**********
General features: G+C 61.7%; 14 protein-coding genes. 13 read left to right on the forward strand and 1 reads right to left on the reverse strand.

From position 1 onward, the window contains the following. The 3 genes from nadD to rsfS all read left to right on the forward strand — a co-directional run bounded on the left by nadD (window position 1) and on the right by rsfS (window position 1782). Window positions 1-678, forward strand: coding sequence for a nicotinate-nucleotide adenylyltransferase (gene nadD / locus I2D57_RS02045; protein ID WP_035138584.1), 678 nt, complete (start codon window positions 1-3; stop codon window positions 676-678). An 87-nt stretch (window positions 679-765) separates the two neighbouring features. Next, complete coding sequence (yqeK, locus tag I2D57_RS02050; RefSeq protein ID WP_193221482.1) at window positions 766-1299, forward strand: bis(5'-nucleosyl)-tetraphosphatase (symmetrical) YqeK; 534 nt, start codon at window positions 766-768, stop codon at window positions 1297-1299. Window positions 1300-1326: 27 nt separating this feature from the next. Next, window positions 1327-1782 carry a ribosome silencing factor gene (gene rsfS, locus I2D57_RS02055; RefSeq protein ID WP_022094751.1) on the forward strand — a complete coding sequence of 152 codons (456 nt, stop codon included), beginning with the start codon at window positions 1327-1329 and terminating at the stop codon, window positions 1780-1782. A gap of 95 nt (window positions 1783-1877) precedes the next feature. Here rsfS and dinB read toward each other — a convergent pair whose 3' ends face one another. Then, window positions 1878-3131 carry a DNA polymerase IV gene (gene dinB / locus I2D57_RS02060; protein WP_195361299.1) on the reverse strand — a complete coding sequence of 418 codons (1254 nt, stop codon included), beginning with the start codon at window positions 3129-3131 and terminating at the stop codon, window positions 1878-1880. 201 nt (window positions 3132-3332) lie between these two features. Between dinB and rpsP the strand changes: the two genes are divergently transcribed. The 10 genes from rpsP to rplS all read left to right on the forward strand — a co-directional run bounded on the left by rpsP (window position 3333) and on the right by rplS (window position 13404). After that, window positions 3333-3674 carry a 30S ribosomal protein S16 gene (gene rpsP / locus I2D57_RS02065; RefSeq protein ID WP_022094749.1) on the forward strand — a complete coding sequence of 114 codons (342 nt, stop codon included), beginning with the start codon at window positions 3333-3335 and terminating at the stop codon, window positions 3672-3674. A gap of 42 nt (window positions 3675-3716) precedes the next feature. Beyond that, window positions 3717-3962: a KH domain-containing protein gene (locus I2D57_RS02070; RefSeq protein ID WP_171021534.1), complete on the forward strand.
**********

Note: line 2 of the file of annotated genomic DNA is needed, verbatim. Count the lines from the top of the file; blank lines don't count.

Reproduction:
From position 1 onward, the window contains the following. The 3 genes from nadD to rsfS all read left to right on the forward strand — a co-directional run bounded on the left by nadD (window position 1) and on the right by rsfS (window position 1782). Window positions 1-678, forward strand: coding sequence for a nicotinate-nucleotide adenylyltransferase (gene nadD / locus I2D57_RS02045; protein ID WP_035138584.1), 678 nt, complete (start codon window positions 1-3; stop codon window positions 676-678). An 87-nt stretch (window positions 679-765) separates the two neighbouring features. Next, complete coding sequence (yqeK, locus tag I2D57_RS02050; RefSeq protein ID WP_193221482.1) at window positions 766-1299, forward strand: bis(5'-nucleosyl)-tetraphosphatase (symmetrical) YqeK; 534 nt, start codon at window positions 766-768, stop codon at window positions 1297-1299. Window positions 1300-1326: 27 nt separating this feature from the next. Next, window positions 1327-1782 carry a ribosome silencing factor gene (gene rsfS, locus I2D57_RS02055; RefSeq protein ID WP_022094751.1) on the forward strand — a complete coding sequence of 152 codons (456 nt, stop codon included), beginning with the start codon at window positions 1327-1329 and terminating at the stop codon, window positions 1780-1782. A gap of 95 nt (window positions 1783-1877) precedes the next feature. Here rsfS and dinB read toward each other — a convergent pair whose 3' ends face one another. Then, window positions 1878-3131 carry a DNA polymerase IV gene (gene dinB / locus I2D57_RS02060; protein WP_195361299.1) on the reverse strand — a complete coding sequence of 418 codons (1254 nt, stop codon included), beginning with the start codon at window positions 3129-3131 and terminating at the stop codon, window positions 1878-1880. 201 nt (window positions 3132-3332) lie between these two features. Between dinB and rpsP the strand changes: the two genes are divergently transcribed. The 10 genes from rpsP to rplS all read left to right on the forward strand — a co-directional run bounded on the left by rpsP (window position 3333) and on the right by rplS (window position 13404). After that, window positions 3333-3674 carry a 30S ribosomal protein S16 gene (gene rpsP / locus I2D57_RS02065; RefSeq protein ID WP_022094749.1) on the forward strand — a complete coding sequence of 114 codons (342 nt, stop codon included), beginning with the start codon at window positions 3333-3335 and terminating at the stop codon, window positions 3672-3674. A gap of 42 nt (window positions 3675-3716) precedes the next feature. Beyond that, window positions 3717-3962: a KH domain-containing protein gene (locus I2D57_RS02070; RefSeq protein ID WP_171021534.1), complete on the forward strand.